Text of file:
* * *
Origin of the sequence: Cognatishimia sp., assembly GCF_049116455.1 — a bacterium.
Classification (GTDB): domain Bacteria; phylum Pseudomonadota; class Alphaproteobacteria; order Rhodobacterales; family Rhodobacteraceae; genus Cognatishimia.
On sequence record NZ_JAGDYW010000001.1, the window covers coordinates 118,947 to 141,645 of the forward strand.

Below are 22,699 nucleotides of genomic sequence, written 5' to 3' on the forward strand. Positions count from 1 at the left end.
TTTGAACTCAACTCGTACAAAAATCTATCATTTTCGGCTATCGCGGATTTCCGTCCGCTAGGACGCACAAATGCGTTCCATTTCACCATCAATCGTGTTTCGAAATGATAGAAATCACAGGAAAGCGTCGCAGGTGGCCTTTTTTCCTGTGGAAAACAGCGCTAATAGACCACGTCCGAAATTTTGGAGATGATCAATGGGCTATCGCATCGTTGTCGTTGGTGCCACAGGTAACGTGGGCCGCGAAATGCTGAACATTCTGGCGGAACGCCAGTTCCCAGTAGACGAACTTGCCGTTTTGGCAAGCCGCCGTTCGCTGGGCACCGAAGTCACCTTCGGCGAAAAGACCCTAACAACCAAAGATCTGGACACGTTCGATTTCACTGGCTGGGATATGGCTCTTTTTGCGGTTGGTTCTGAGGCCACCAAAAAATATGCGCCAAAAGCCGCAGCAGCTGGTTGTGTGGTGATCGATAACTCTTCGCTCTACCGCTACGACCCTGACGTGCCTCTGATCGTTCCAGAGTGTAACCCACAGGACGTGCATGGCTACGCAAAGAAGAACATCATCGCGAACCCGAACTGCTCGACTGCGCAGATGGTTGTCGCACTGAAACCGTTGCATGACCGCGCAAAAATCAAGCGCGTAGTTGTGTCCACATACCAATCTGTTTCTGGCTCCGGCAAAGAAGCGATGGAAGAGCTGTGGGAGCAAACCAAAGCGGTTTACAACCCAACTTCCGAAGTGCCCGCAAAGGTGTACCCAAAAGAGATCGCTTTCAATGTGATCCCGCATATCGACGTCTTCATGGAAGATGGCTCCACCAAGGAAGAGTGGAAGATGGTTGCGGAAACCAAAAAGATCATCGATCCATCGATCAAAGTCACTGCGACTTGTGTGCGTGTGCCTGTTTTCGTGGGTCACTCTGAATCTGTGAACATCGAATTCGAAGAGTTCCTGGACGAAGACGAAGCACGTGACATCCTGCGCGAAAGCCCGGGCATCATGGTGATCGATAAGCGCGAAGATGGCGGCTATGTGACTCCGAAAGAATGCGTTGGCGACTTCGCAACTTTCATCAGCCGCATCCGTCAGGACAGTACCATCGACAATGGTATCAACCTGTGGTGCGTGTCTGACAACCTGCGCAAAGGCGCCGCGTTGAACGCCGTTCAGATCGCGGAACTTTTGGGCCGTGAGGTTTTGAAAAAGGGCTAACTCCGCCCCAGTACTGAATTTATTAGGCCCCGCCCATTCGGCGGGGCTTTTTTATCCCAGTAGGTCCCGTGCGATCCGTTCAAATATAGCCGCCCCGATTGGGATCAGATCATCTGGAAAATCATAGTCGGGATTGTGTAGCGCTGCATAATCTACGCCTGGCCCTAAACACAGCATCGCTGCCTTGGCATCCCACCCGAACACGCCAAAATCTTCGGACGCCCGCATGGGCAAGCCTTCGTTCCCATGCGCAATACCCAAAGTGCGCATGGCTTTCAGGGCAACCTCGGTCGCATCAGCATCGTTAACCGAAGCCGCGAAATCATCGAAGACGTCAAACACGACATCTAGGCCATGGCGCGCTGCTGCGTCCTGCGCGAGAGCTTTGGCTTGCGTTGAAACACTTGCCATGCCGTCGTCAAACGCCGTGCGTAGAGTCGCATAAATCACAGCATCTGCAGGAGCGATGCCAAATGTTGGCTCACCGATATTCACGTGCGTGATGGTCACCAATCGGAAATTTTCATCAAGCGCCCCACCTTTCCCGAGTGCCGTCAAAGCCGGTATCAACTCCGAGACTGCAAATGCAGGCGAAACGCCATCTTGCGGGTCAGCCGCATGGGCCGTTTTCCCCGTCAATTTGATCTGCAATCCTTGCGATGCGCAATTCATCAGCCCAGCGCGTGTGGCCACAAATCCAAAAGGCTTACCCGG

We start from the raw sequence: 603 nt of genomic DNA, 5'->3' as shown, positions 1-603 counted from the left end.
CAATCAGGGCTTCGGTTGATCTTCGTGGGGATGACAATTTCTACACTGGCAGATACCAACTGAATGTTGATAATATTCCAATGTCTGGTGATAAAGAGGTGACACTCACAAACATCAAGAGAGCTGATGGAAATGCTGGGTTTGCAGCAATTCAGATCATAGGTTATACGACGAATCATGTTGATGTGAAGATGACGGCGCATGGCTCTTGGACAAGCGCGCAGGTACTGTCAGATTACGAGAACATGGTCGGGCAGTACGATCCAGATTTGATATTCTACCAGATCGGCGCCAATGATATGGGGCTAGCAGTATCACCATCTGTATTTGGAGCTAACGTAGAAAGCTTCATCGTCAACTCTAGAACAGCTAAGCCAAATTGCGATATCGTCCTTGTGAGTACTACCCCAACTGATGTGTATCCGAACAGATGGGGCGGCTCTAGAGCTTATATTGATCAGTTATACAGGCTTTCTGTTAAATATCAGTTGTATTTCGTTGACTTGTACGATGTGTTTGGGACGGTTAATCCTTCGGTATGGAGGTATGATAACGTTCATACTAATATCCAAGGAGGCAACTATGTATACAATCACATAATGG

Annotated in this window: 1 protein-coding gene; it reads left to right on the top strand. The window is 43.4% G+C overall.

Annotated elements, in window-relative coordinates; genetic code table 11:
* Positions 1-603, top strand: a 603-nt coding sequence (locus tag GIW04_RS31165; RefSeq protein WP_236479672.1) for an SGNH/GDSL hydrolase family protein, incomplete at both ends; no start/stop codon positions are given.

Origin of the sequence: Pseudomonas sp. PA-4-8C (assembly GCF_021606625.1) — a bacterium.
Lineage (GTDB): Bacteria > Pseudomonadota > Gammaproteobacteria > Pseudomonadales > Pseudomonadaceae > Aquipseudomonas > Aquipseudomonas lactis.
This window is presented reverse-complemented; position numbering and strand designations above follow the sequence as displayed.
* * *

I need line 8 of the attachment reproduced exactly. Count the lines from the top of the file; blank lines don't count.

Annotated in this window: 1 protein-coding gene; it reads left to right on the top strand. The window is 43.4% G+C overall.